Labor Day – Power to the People?

I’ve never really thought about the origin or meaning of Labor Day. Have you? To me, it’s always meant a long weekend, usually spent outdoors, having a BBQ picnic. Maybe bargain hunting at the mall.

Back in 1882 New York, the Central Labor Union celebrated a working man’s holiday on Tuesday, September 5th with a parade followed by a festival. It’s unclear who proposed the idea – there are a few dissenting opinions on that topic. At the first Labor Day gathering, workers lobbied for an 8-hour work day. Hmmm, I wonder if anyone besides me would lobby for a 4-day work week this year? (It works for other countries!)

It took a few years to move the holiday to Monday and establish it nationwide. Finally, President Grover Cleveland declared Labor Day a federal holiday in 1894, attempting to appease workers after the Pullman railroad strike.

00-01f-vor-occupy-wall-street-02-10-11The most recent widely known labor-related protest was the Occupy movement, a protest against social and economic inequality throughout the world. It began with Occupy Wall Street in New York City’s Zuccotti Park on September 17,  2011 (just after Labor Day).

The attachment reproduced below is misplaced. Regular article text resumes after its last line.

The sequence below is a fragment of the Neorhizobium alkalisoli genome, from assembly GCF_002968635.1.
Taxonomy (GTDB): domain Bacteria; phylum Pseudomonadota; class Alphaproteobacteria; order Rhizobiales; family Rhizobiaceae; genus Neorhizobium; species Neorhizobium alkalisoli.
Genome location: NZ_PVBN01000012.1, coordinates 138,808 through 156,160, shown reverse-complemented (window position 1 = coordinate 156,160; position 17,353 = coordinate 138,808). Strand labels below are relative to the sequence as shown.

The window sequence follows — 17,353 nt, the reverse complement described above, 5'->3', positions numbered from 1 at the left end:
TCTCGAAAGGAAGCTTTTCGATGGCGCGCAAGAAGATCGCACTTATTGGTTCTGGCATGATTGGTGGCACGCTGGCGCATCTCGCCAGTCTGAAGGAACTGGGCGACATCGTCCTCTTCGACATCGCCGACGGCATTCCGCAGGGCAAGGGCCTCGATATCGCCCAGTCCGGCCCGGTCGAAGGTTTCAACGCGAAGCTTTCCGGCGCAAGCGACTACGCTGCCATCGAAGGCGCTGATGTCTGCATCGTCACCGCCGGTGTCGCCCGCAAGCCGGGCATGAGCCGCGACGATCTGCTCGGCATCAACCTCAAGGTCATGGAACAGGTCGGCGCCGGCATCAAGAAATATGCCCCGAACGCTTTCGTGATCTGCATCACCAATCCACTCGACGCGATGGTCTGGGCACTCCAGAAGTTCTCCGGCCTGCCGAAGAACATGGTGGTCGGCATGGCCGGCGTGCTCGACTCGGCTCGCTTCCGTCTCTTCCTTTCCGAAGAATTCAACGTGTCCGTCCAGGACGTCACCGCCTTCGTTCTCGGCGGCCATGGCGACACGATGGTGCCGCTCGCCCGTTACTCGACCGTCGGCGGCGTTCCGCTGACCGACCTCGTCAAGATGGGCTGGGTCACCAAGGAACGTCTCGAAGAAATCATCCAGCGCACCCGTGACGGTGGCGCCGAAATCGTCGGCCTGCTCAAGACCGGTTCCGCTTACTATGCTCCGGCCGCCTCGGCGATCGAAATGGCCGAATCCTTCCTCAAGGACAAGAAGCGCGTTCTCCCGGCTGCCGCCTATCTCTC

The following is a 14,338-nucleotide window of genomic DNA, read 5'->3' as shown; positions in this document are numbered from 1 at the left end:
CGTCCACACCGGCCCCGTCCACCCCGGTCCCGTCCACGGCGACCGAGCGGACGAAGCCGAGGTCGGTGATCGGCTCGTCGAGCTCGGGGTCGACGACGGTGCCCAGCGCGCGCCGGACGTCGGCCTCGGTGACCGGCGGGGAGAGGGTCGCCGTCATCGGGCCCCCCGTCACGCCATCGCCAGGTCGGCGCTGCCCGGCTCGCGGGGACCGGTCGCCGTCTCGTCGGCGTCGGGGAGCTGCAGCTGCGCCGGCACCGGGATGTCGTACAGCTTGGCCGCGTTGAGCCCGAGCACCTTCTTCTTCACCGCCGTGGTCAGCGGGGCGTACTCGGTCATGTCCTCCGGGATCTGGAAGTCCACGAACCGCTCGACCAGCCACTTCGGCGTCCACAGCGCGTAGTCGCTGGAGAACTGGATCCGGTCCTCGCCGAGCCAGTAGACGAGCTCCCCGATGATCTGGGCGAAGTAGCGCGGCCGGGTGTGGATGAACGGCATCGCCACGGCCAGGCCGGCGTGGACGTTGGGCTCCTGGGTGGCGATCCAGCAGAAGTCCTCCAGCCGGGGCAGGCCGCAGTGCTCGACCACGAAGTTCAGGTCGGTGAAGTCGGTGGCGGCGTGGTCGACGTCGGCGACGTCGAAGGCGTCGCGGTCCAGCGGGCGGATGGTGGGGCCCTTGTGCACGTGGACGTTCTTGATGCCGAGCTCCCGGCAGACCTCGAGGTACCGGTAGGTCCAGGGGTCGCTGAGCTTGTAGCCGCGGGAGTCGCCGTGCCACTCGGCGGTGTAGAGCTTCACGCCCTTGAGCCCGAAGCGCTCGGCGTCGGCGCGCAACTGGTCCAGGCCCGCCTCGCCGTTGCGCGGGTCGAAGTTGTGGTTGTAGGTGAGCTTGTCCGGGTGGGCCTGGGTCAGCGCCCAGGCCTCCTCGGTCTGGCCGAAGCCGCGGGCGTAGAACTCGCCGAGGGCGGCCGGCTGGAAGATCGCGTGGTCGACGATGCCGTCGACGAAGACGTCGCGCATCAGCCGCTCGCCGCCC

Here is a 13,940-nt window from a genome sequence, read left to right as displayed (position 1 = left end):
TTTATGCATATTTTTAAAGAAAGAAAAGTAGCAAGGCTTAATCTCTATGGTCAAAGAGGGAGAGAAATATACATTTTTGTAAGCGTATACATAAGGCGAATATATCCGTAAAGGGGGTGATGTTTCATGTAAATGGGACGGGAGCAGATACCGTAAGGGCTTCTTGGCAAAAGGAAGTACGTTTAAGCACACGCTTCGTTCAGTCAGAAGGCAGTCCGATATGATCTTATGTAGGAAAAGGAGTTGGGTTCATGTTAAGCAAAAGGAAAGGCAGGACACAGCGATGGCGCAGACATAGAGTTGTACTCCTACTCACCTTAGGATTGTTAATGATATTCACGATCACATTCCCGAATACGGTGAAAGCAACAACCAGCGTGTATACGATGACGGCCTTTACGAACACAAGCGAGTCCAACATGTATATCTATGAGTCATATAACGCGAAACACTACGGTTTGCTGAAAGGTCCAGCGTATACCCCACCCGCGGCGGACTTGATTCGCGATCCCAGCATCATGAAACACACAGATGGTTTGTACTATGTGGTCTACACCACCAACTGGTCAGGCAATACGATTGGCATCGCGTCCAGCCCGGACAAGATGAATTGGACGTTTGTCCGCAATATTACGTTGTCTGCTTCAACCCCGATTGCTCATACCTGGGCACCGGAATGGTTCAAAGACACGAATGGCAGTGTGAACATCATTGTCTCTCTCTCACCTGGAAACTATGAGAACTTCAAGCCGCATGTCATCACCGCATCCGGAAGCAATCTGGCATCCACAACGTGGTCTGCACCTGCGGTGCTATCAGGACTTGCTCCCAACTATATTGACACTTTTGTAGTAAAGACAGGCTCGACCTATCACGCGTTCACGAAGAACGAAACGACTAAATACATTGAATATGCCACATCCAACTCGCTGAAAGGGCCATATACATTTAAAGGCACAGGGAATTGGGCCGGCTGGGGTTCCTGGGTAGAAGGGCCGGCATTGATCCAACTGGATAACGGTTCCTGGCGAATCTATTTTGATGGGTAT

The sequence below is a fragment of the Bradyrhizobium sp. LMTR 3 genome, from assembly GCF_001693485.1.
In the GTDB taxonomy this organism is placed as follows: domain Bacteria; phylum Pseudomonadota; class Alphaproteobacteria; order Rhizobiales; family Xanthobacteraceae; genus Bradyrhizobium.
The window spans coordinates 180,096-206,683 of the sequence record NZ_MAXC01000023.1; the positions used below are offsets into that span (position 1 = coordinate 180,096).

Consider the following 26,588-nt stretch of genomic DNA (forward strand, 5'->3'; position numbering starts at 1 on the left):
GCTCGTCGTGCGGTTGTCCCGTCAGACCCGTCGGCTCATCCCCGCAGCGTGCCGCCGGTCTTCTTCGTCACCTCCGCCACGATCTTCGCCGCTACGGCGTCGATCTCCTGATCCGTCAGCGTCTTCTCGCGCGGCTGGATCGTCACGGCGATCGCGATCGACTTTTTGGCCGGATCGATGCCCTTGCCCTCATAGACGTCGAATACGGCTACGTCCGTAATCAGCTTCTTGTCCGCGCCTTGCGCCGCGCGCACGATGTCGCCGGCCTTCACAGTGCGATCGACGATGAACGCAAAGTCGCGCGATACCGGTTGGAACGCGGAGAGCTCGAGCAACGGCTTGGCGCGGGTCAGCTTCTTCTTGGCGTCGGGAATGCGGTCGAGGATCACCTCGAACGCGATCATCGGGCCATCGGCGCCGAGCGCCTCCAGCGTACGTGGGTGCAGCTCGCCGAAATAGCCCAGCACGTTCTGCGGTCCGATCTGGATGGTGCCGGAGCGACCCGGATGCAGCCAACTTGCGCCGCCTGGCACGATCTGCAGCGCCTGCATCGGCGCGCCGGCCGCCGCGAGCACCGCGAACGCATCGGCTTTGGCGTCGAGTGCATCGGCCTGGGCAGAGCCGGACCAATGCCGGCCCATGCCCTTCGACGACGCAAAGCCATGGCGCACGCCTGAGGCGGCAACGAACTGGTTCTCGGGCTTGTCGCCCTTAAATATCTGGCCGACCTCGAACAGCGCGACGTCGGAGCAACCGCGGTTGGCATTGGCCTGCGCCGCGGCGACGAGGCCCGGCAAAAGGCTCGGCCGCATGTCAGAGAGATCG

That was three years ago now, and despite all the coverage and attention, the political landscape of our nation appears unchanged, or perhaps worse. It’s depressing to think about. Maybe this is why I hate politics.

This weekend, it’s more likely that we chose to party or shop rather than parade or protest. It’s the last hurrah of summer before the serious business of September begins. Many of my friends go camping or spend the day at the park or the beach. Some overachievers camp on the beach. ::shudder::

 

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